Residents of the Bon Pasteur de Marseille denounce abuse suffered in the 1940s

They were young and for years suffered moral but above all physical abuse, including sexual violence, within the Catholic congregations of the Good Shepherd in several cities in France: Angers, Orléans and even Avignon and Marseilles. These children who are now women, sometimes elderly, were sent to the Bon Pasteur boarding schools because justice considered them “problematic”: too free, too lazy or sometimes because their mothers could not take care of themselves. of them in too large a family.

From 1940 to the end of the 1970s, these women, probably thousands, were victims of atrocity. During all these years, these mistreatments were kept under silence, but today the word is released.

France Bleu Provence collected the testimony of two victims: Yolande Scarponi, former resident of the Bon Pasteur in Marseille, and Eveline Le Bris, from Angers. Placed under court orders in Good Shepherd congregations in the 1960s, they suffered physical and psychological abuse.

Yolande Scarponi was torn from her siblings when she was 8 years old. She was then placed in the congregation of the Good Shepherd on boulevard Baille, in Marseille: “All the school holidays, the days when there was no school, we did maintenance. I think it’s of slavery. I was under the control of Sister Marie-Thérèse of the Sacred Heart, she constantly told me that if I was there it was because my parents did not love me. We were nothing. It was very difficult until the moment I gave up on living.”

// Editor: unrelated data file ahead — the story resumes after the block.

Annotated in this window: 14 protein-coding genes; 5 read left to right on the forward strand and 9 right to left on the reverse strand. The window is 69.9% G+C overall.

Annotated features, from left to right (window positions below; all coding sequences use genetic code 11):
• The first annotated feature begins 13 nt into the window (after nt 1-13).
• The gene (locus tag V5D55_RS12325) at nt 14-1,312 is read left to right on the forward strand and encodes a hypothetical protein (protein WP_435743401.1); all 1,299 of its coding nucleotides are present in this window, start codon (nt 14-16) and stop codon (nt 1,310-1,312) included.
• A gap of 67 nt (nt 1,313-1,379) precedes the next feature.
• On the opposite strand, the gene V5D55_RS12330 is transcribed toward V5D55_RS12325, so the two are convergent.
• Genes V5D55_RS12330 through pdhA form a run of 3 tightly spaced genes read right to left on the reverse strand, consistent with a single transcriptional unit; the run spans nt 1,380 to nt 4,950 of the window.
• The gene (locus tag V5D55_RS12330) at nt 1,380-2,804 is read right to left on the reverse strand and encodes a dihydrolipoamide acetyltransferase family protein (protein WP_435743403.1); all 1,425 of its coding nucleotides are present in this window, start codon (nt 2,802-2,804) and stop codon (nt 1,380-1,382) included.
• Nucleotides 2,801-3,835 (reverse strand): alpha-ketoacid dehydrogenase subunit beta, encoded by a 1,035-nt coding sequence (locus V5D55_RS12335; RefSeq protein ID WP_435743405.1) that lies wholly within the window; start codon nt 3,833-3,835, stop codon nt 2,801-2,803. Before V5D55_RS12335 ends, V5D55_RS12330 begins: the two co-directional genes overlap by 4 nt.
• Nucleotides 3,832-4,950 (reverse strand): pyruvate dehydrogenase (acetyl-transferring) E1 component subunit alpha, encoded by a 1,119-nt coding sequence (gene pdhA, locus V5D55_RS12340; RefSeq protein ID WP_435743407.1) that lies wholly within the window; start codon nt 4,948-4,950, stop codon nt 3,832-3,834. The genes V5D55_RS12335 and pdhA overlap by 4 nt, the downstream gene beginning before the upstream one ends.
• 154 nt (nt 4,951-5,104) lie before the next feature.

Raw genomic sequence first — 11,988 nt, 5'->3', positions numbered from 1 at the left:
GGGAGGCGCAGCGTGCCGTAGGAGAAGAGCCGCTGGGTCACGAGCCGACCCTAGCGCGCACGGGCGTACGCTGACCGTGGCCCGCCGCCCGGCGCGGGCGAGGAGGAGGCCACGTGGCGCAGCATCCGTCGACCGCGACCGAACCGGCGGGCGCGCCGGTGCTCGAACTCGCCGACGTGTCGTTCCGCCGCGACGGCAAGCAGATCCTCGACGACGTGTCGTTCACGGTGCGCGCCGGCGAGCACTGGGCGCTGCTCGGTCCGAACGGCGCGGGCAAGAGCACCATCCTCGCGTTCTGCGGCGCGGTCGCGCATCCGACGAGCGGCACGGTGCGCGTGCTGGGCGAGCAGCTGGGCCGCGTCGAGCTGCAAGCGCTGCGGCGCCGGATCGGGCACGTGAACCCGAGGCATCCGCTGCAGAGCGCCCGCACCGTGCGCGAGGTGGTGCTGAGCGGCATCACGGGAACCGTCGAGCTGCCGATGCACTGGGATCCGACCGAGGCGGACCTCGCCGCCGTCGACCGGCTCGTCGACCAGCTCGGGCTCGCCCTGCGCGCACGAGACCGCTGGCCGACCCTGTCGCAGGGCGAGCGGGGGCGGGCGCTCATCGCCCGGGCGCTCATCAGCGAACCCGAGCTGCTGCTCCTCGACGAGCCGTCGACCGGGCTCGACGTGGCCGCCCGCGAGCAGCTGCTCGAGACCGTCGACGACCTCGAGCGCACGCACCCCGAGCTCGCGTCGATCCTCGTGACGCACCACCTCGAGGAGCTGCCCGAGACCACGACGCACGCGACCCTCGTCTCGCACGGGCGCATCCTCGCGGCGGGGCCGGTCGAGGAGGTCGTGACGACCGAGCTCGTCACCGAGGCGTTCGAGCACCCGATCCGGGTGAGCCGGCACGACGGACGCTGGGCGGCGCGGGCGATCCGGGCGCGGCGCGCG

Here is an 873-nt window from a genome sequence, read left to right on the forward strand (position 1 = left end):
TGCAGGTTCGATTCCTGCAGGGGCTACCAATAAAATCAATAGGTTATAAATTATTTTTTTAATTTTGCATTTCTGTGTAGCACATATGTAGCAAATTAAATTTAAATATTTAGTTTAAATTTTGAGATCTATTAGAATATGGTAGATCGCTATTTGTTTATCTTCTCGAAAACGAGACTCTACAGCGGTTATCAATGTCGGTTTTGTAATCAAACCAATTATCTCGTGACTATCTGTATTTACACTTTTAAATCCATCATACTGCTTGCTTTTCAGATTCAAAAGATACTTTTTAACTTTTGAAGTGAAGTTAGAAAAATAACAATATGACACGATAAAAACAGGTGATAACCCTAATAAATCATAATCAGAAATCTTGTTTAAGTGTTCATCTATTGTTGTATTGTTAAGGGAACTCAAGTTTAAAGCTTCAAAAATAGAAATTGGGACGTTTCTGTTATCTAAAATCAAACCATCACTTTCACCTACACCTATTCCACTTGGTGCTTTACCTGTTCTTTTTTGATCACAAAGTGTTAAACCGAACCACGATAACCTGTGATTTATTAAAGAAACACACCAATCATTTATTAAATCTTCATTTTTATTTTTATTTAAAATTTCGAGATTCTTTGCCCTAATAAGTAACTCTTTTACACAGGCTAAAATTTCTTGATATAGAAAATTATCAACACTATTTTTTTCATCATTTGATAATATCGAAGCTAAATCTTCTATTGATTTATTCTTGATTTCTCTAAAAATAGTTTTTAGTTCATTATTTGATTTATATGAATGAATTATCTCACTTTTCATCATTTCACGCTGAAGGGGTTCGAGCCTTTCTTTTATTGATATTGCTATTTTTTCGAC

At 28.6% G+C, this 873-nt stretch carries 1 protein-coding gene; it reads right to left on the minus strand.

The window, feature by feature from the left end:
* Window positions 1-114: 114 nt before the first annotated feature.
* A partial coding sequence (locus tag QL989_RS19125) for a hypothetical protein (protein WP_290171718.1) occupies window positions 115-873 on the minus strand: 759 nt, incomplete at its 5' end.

On the other side of France, Eveline Le Bris undergoes the same treatment from 16 to 19 years old at the Bon Pasteur in Angers: “The nuns were the madam mothers and the children’s judges, the touts to get them free labor”. Between 35,000 and 40,000 former residents may have been victims of such abuse.

“Girls died in these Bon Pasteur, died of grief, of suicide, some were beaten too. They put me under a chemical jacket.” – Eveline, former resident

United in association“The Daughters of the Good Shepherd” take legal action to seek compensation from the institution, but also from the State, even if the facts are prescribed.

The “pardon” requested

They know they can’t expect much from managers, but they say they want at least one “pardon”. With their lawyer, Maître Yasmina Belmokhtar of the Lille Bar, they also hope the opening of a parliamentary commission of inquiry.

If you are concerned by this affair, if you have been a victim and would like to testify or find help, you can join the association “Les filles du Bon Pasteur” on its page Facebook. Today, 48 members have joined the association, which is calling for other testimonies.

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